Video of Gottheimer’s announcement can be found HERE.

Congressman Gottheimer announces the introduction of the Frank Leone Post Office Act alongside Frank’s widow Ellen, their children, grandchildren, and great-grandchildren, and local veterans and first responders at the Oakland Senior Citizen Center

Below: Congressman Gottheimer’s remarks as prepared for delivery.

As many of you know, together, Frank and Ellen were an “Oakland Institution.” Ellen still is, of course. And it’s not just me saying that—that’s an exact quote from those who knew this couple well.

This “Oakland Institution,” was married for nearly 60 years. Frank’s funeral was held on his and Ellen’s 60th wedding anniversary. Ellen had decided that since that was the day she and Frank began their life together — that was the day she was going to say goodbye.

Back in 1954, the pair had moved to Oakland, right after getting married. They knew then that Oakland was the perfect town to settle down in and raise a family. It still is.

After that, for more than 30 years, Ellen taught Sunday school—first at the Cornerstone Christian Church in Wyckoff, and then at the Ramapo Valley Baptist Church, where she continues to be a member.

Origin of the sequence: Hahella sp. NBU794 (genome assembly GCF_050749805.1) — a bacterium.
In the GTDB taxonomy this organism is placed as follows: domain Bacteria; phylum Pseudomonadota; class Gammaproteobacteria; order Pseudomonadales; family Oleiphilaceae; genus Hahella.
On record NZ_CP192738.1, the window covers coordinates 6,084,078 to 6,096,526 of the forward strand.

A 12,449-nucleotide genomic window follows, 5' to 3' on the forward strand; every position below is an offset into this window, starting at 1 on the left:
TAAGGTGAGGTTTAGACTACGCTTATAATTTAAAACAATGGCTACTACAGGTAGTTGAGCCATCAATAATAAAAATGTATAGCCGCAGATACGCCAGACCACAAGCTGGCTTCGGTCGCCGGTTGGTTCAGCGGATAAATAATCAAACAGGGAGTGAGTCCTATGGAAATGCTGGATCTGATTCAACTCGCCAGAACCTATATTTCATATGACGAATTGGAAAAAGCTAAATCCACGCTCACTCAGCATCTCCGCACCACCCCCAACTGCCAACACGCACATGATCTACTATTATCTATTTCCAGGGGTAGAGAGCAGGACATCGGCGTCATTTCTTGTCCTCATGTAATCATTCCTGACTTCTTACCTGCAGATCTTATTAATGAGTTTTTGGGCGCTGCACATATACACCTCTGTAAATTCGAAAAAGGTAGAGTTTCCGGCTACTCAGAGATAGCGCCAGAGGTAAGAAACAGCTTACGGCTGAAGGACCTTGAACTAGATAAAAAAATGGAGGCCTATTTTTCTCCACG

When problems with eyesight and other ailments convinced Ellen it was time to retire, her students literally would not let her go. After much begging, her fifth and sixth grade girls convinced Ellen to stay on for one more year. That’s how adored and treasured Ellen was and continues to be today by the entire community.

Of course, as so many others have described this morning, Ellen’s husband Frank wasn’t so bad either. Our Founding Father Thomas Jefferson once said, “Love your neighbor as yourself, and your country more than yourself.”

Frank embodied this ethos throughout his entire life. He put his country and community first. Born in the Bronx in May 1927, Frank joined the U.S. Navy during World War II, heading off shortly before his high school graduation, leaving his mom Angelina to accept his diploma on his behalf.

In the Navy, Frank served as a flight deck crewman aboard the aircraft carrier USS Kearsarge — a ship Frank’s father helped build, just incredible, where he spent years helping planes and his fellow servicemembers land safely when they returned from a mission.

Frank’s friends say he was always very modest about his military service. He never sought recognition for putting his life on the line for our flag.

After proudly serving our country, Frank returned to school, attending Fairleigh Dickinson and the Stevens Institute of Technology, where her studied in Electronic Engineering. Soon after, Frank went to work as an engineer for the Kidde company, one of America’s largest manufacturer of smoke alarms and fire safety products.

Frank wasn’t done with his service.

While working at Kidde, Frank wanted to serve Oakland, and dove right into in local government, and, in 1963, was elected to the Oakland Borough Council.

In 1965, Frank took over management of the Oakland Post Office, and, in 1967, was formally

appointed Postmaster by President Lyndon B. Johnson. This is an incredible fact: Frank Leone was the last presidentially-appointed Postmaster in New Jersey. And he did so with such distinction. Frank served in that position for 48 years, under nine different U.S. presidents, before retiring in 2012.